But all that is about to change, as in August the WSET are launching a new Level 3 which is quite different from, and I think better than, the previous one. The biggest and most immediate change is to the tasting exam. Under the current format, 95% of students were passing the exam, which is far too high a proportion. I remember dreading the tasting part of the exam, and before taking the course I went to Berry Bros & Rudd in London to take an evening class to prepare for the blind tasting. As useful as that class was in honing my tasting skills, it wasn't really necessary. The tasting wasn't truly "blind," as there was a choice of three wines at the bottom and it was obvious which one was correct. In my exam, the choice for the white wine was Soave, New Zealand Chardonnay, and Auslese Riesling. It was immediately apparent that the wine was a Chardonnay, and I could write a tasting note without even tasting the wine. That's what a lot of students were doing, which is why the WSET have changed the format of the exam. There will no longer be a choice of wines; in fact, the student will not even have to identify the wine. Instead, they will have to write an accurate tasting note based on what they are tasting rather than what they think the wine is. I think this is a much needed improvement: it will sharpen students' tasting skills and, by making the exam harder, it will better prepare students for the Diploma where students' tasting abilities have been found to be lacking.

The other change to the tasting part of the course is to the Systematic Approach to Tasting, the WSET's sometimes frustrating guide to tasting a wine. Whereas the aromas were previously divided into floral/fruit, spice/vegetable, and oak/other, now they are divided into primary, secondary, and tertiary and these are terms students have to use in the exam. This is to ensure that students are able to show where aromas in a wine come from: primary aromas (flowers, fruits, herbs) come directly from the grape; secondary aromas (oak, MLF, lees) come from winemaking practices; and tertiary aromas (oxidation, bottle ageing) come from maturation.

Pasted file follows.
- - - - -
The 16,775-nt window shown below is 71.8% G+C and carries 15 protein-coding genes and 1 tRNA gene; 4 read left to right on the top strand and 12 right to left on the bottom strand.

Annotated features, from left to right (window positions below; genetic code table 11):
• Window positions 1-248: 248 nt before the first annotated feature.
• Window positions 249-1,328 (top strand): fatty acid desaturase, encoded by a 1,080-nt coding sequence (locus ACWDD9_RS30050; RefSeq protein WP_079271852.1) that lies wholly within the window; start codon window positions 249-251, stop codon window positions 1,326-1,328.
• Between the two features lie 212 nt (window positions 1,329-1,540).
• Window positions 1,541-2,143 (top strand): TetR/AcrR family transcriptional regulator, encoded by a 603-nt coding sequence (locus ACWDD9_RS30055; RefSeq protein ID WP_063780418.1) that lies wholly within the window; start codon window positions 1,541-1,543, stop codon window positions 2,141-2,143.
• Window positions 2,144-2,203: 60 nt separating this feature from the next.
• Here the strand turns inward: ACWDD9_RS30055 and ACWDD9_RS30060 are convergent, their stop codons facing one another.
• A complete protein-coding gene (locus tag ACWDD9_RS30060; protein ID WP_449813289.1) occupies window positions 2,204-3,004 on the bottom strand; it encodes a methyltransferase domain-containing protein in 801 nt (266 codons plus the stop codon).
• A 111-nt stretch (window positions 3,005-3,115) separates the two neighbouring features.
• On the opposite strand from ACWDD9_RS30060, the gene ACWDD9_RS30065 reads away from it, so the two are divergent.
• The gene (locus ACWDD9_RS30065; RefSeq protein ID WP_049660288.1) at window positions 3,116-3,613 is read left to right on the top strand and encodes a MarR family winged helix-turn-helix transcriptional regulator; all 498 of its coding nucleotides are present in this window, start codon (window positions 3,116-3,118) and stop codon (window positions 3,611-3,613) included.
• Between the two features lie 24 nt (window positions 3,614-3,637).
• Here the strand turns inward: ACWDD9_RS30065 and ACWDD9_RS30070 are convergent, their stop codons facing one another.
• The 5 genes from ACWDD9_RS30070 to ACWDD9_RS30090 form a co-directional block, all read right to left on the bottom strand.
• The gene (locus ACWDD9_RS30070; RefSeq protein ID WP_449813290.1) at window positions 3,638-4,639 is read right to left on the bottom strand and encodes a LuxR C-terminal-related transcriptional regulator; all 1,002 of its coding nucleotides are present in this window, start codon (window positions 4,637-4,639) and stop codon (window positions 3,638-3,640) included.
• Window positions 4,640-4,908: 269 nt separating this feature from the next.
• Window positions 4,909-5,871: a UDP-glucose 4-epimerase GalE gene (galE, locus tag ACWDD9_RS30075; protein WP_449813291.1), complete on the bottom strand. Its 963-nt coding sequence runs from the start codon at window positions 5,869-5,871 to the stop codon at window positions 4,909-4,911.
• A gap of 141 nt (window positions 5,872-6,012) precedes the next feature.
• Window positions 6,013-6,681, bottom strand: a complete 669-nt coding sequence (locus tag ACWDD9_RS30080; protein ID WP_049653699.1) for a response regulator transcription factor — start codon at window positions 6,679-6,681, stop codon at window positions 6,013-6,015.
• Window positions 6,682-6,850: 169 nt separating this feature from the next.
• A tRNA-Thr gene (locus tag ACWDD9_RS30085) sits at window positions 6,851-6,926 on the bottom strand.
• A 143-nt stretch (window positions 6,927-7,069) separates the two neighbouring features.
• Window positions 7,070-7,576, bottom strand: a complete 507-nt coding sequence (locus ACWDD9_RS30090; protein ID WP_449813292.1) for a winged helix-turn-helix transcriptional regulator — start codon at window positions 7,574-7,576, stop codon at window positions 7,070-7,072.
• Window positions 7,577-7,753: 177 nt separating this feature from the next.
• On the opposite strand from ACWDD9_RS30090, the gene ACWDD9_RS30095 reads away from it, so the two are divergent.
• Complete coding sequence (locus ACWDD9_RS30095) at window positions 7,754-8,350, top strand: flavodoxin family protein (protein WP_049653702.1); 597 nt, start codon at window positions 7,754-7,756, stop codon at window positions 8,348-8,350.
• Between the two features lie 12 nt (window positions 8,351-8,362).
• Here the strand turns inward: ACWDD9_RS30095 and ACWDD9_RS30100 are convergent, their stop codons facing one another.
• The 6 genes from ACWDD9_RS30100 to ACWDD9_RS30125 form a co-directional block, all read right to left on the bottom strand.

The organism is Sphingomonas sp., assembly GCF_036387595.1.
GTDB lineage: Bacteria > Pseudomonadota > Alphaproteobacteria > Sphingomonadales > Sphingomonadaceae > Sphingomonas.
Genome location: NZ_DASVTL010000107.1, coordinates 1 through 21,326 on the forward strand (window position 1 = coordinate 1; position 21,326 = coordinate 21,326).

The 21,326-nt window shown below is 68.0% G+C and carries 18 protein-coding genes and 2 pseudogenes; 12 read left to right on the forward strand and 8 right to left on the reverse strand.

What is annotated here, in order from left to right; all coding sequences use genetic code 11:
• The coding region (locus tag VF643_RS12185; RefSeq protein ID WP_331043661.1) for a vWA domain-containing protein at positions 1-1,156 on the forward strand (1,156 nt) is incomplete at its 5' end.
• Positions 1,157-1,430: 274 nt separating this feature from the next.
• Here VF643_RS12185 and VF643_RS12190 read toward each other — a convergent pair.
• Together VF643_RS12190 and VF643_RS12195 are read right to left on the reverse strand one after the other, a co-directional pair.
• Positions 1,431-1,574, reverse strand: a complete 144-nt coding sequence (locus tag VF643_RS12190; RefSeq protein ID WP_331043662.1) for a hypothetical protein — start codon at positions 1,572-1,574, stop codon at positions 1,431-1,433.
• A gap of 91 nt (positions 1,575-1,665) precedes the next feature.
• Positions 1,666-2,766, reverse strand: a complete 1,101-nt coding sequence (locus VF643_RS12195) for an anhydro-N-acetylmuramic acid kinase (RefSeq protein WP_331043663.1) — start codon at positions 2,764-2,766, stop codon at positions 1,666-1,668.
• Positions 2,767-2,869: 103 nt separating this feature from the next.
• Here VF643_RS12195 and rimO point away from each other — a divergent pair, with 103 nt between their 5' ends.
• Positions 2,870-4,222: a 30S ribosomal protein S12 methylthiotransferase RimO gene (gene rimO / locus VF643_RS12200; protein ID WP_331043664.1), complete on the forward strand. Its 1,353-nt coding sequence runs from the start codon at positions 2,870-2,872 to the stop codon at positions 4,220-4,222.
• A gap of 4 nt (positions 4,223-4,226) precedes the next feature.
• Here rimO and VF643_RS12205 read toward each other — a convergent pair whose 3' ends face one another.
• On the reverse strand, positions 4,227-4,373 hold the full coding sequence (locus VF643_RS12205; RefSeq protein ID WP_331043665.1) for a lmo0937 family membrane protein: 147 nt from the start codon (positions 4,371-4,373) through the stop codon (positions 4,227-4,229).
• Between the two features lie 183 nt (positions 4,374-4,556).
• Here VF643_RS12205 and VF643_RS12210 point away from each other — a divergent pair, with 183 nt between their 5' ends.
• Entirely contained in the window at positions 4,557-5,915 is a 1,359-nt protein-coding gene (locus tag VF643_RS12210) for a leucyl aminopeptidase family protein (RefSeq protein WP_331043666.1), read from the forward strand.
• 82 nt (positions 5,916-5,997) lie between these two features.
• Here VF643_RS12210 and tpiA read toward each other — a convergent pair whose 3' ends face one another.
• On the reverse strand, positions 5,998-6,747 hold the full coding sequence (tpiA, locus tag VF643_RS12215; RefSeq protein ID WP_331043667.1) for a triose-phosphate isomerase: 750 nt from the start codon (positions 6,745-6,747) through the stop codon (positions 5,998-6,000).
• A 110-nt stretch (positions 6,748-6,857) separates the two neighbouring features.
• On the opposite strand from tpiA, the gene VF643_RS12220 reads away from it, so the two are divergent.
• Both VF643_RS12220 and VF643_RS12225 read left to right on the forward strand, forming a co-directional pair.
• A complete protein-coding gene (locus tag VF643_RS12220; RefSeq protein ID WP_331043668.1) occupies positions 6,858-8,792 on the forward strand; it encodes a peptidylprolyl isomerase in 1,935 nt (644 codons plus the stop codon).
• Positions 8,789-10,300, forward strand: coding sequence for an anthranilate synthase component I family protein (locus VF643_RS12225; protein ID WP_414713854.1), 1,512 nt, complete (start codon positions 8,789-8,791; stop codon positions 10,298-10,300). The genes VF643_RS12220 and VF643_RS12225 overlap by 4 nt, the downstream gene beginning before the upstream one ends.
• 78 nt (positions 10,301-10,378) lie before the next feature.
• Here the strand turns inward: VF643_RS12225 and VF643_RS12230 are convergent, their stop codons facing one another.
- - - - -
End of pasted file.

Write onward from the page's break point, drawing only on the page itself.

The theory part of the course is also different. Previously, classes were organised by region which meant a prolonged trudge through France's many, varied regions without looking at any other countries for several weeks. Now, the classes are arranged by style; for example the aromatic white wines of Alsace, Germany, Austria, and Hungary will be studied together rather than separately. I think this is a vast improvement, as continually comparing regions will force students to think about what makes each one distinct.

Another major change is that spirits will no longer be covered - hopefully, there will be a separate Level 3 for spirits in the near future. Madeira is also no longer covered, as apparently students found its terminology too difficult. Now, it's only to be studied for the Diploma. That's a great shame, but I guess we have to remember what a minor category madeira now is.

I'm excited to teach this updated version of Level 3 as I think it will be both more challenging and more invigorating for students. I'll let you know if that's the case in practice.

Saturday, 25 June 2016

Bandol

My second visit to Oakland saw a sun-soaked evening with views that could have been straight from Marseille in Provence. Appropriately enough, because I was there to join a long-established San Francisco tasting group to explore the wines of Bandol, a small Provençal appellation not far from Marseille, with vintages going back to 1993. As we sipped on a rosé from legendary Bandol producer Domaine Tempier, while looking out on Lake Merritt, the city hall, and San Francisco in the background, one member of the group commented, "This almost makes me want to move to Oakland."


the place